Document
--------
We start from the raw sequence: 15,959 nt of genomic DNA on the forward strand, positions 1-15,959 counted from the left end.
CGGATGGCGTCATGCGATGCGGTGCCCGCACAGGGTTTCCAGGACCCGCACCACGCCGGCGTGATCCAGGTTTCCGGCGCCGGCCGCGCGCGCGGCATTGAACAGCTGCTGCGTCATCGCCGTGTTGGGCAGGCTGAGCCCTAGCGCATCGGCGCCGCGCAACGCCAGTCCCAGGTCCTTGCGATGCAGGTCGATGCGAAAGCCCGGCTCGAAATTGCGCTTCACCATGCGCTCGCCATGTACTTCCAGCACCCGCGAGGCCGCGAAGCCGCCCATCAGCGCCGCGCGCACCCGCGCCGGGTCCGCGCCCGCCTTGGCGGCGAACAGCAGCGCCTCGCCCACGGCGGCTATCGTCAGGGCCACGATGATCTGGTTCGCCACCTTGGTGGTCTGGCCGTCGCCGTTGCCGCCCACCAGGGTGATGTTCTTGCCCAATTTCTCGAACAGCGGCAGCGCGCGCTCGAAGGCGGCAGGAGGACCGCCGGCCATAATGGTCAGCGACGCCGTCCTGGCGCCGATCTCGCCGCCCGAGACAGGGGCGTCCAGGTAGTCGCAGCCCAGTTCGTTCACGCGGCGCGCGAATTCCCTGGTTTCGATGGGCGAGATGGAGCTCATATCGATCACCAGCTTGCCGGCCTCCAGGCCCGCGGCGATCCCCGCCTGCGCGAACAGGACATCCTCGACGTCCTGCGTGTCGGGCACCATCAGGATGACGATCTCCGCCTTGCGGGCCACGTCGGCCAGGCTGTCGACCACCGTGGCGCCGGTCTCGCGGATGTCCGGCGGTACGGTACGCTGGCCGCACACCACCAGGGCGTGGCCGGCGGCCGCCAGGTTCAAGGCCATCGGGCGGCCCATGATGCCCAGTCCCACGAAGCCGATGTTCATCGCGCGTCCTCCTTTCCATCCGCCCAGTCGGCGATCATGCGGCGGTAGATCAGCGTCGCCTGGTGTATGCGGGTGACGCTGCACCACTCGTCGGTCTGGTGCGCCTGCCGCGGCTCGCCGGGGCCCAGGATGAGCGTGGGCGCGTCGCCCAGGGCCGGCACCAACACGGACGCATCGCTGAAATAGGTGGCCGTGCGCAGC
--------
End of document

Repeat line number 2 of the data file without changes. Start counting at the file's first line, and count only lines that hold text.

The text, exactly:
CGGATGGCGTCATGCGATGCGGTGCCCGCACAGGGTTTCCAGGACCCGCACCACGCCGGCGTGATCCAGGTTTCCGGCGCCGGCCGCGCGCGCGGCATTGAACAGCTGCTGCGTCATCGCCGTGTTGGGCAGGCTGAGCCCTAGCGCATCGGCGCCGCGCAACGCCAGTCCCAGGTCCTTGCGATGCAGGTCGATGCGAAAGCCCGGCTCGAAATTGCGCTTCACCATGCGCTCGCCATGTACTTCCAGCACCCGCGAGGCCGCGAAGCCGCCCATCAGCGCCGCGCGCACCCGCGCCGGGTCCGCGCCCGCCTTGGCGGCGAACAGCAGCGCCTCGCCCACGGCGGCTATCGTCAGGGCCACGATGATCTGGTTCGCCACCTTGGTGGTCTGGCCGTCGCCGTTGCCGCCCACCAGGGTGATGTTCTTGCCCAATTTCTCGAACAGCGGCAGCGCGCGCTCGAAGGCGGCAGGAGGACCGCCGGCCATAATGGTCAGCGACGCCGTCCTGGCGCCGATCTCGCCGCCCGAGACAGGGGCGTCCAGGTAGTCGCAGCCCAGTTCGTTCACGCGGCGCGCGAATTCCCTGGTTTCGATGGGCGAGATGGAGCTCATATCGATCACCAGCTTGCCGGCCTCCAGGCCCGCGGCGATCCCCGCCTGCGCGAACAGGACATCCTCGACGTCCTGCGTGTCGGGCACCATCAGGATGACGATCTCCGCCTTGCGGGCCACGTCGGCCAGGCTGTCGACCACCGTGGCGCCGGTCTCGCGGATGTCCGGCGGTACGGTACGCTGGCCGCACACCACCAGGGCGTGGCCGGCGGCCGCCAGGTTCAAGGCCATCGGGCGGCCCATGATGCCCAGTCCCACGAAGCCGATGTTCATCGCGCGTCCTCCTTTCCATCCGCCCAGTCGGCGATCATGCGGCGGTAGATCAGCGTCGCCTGGTGTATGCGGGTGACGCTGCACCACTCGTCGGTCTGGTGCGCCTGCCGCGGCTCGCCGGGGCCCAGGATGAGCGTGGGCGCGTCGCCCAGGGCCGGCACCAACACGGACGCATCGCTGAAATAGGTGGCCGTGCGCAGC